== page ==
Dr. Corina Fratila
A Six-Step Strategy to Stop Being a Nice-Aholic
"Being nice is a good thing. There’s nothing wrong with giving people the benefit of the doubt or caring about the happiness of others. In fact, being considerate and respectful of others is a major tenet of many religions and philosophies, it helps to nurture healthy relationships, and it even helps society at large flourish.
But sometimes I have the tendency to become “too nice.” Rather than being kind and considerate, I start to veer off into using niceness as an excuse to avoid conflict and confrontation.
I admit it. I am a “nice-aholic.”
What is a nice-aholic?
A nice-aholic is someone who is “too nice.” They are people who have a bad habit of not saying what they really think.
I’m not talking about letting a little white lie slip in order to avoid an awkward conversation with an acquaintance—nice-aholics like me have the tendency not to want to engage in conflict with people close to themselves.
Instead, they are “nice.” They say yes when they really want to say no, they don’t tell people when they are disappointed, or they don’t hold people accountable for what they should be doing.
Why Being a Nice-Aholic Isn’t So Nice After All
On the face of things, it may not seem like being “too nice” is all that big of an issue. But over time in my own life I learned that it was actually a big deal—and something I needed to change about myself.
So what’s so bad about being a nice-aholic?
For one, being nice when you are unhappy, disappointed, or need to express what you need is a form of lying. And yet this is exactly what I and so many others do.
Second, it’s actually also a form of manipulation—trying to manage someone else’s response to your words or behavior, rather than simply saying it like it is and dealing maturely with the fallout.
And because being a nice-aholic is really centered on lies and manipulation (ouch!), it is guaranteed to cause trouble for ourselves and for those in our lives.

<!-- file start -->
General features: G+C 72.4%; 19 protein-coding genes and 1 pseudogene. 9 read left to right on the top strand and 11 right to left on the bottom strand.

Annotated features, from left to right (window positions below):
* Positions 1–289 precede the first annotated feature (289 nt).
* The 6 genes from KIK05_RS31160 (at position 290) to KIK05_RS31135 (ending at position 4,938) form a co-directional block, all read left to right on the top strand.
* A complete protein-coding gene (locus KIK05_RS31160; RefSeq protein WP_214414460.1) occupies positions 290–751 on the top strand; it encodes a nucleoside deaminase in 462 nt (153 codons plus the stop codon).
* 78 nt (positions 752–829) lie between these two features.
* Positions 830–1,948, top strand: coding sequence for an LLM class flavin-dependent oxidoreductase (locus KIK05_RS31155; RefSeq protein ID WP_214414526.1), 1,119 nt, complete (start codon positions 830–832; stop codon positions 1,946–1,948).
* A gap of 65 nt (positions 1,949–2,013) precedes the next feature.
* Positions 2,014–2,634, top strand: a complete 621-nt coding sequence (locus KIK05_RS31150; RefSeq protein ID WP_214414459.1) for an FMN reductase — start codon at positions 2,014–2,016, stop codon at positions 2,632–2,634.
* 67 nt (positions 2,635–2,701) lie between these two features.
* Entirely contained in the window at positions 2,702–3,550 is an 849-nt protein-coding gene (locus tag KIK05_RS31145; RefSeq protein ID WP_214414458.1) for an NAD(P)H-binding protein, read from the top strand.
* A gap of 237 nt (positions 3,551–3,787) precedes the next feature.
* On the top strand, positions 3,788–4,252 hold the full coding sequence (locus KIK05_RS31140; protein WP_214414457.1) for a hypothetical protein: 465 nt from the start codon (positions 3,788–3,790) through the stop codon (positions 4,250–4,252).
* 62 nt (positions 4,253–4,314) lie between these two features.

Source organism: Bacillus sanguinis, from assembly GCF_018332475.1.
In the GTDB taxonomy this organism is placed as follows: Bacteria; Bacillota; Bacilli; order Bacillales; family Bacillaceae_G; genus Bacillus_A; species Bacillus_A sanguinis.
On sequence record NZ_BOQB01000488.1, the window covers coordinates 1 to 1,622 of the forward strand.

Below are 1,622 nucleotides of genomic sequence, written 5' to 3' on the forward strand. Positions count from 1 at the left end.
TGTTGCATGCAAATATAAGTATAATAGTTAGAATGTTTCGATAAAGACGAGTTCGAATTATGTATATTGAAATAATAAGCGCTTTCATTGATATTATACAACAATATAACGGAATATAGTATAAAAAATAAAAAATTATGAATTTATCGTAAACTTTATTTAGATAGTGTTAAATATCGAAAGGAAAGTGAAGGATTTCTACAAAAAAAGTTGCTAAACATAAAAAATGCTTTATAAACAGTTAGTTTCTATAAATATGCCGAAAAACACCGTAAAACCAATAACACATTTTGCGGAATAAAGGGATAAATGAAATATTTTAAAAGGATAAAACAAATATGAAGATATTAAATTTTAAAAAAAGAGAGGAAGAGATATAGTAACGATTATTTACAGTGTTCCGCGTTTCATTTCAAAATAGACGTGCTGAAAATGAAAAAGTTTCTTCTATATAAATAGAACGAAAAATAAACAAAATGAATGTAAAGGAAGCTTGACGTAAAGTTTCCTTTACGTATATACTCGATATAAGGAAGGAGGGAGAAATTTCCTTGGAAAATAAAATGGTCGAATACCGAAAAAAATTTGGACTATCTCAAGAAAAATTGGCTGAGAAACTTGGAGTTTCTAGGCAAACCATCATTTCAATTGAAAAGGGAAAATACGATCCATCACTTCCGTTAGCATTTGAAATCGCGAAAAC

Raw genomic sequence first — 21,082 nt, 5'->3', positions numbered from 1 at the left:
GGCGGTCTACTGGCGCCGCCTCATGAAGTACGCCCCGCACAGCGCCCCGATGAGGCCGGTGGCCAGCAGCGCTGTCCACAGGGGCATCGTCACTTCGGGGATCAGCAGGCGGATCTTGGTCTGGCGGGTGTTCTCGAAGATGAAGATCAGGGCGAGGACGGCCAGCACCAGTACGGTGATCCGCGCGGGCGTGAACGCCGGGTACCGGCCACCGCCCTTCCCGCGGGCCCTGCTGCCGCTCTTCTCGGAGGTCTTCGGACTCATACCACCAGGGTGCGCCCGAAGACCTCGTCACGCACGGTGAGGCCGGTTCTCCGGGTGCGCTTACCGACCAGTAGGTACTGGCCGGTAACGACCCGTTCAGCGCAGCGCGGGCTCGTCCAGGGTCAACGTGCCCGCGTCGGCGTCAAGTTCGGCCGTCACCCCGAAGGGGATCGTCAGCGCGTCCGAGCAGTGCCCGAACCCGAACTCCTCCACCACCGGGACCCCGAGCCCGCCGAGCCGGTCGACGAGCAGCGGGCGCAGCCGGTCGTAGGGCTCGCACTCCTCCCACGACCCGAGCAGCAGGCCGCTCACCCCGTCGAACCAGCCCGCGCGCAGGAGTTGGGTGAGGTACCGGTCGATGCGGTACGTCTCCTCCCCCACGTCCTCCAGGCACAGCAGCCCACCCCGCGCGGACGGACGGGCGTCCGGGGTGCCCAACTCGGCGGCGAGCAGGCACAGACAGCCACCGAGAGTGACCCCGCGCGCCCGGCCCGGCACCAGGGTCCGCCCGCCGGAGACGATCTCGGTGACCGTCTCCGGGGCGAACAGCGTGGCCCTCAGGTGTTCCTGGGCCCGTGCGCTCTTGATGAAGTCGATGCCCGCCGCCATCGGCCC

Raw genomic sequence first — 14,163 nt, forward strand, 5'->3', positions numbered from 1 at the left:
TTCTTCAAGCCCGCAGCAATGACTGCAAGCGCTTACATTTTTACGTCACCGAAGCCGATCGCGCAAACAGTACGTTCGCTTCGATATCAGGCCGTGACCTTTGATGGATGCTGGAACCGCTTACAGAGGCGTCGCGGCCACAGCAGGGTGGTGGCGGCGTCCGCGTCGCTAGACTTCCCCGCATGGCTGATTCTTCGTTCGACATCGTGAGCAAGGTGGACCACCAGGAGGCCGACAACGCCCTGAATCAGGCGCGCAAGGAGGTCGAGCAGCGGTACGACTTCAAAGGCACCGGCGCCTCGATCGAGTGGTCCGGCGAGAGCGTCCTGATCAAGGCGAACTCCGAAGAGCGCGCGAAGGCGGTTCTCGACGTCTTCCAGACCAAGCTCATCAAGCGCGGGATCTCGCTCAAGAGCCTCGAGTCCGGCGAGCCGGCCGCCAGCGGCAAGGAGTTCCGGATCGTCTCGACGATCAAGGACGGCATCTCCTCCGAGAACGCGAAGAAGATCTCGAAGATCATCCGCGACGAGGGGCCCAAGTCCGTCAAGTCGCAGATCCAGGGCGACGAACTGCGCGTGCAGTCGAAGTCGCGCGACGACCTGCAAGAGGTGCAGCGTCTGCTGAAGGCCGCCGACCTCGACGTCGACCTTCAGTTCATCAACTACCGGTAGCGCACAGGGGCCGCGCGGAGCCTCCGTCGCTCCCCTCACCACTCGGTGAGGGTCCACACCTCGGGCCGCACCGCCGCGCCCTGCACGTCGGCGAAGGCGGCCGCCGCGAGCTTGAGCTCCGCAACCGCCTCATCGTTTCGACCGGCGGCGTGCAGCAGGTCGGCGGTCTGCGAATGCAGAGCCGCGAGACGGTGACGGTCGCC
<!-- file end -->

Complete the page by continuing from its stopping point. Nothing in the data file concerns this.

In my own life, it makes me unhappy, angry, and irritated, and the stress it causes me makes me feel tired and icky. And it creates more messiness in my life—because it always backfires.
Here’s how it might go for me: I tell someone on my team to do something and I might not be clear, or I ask the wrong person to do it, and then what I get back is not what I asked for. Then, rather than saying, “This is a good start, but I really need it to be like this; please go work on it until it’s right,” I don’t say anything. I am “nice” to them, I mumble under my breath, and I end up doing it myself and “being a hero.” Afterward, I start to resent them, feel frustrated, and complain about them to others.
This is a recipe for creating a big mess and undermining what I really want, and it doesn’t give people a chance to grow by working through a problem or being challenged with the consequences of them not being right for the job. (And as hard as those things are, they are often the most necessary things we need to grow.)
So why do I act this way, when I know it’s not going to get me what I want or help others in the long run?
The Root Causes of Being “Too Nice”
For me, it’s all about fear. I fear confrontation and conflict, and I believe the lie that having a tough conversation is going to be much worse than it actually is. For others, being a nice-aholic can stem from poor self-esteem. They might believe that they aren’t as important as other people, or that their needs matter less than other people’s needs.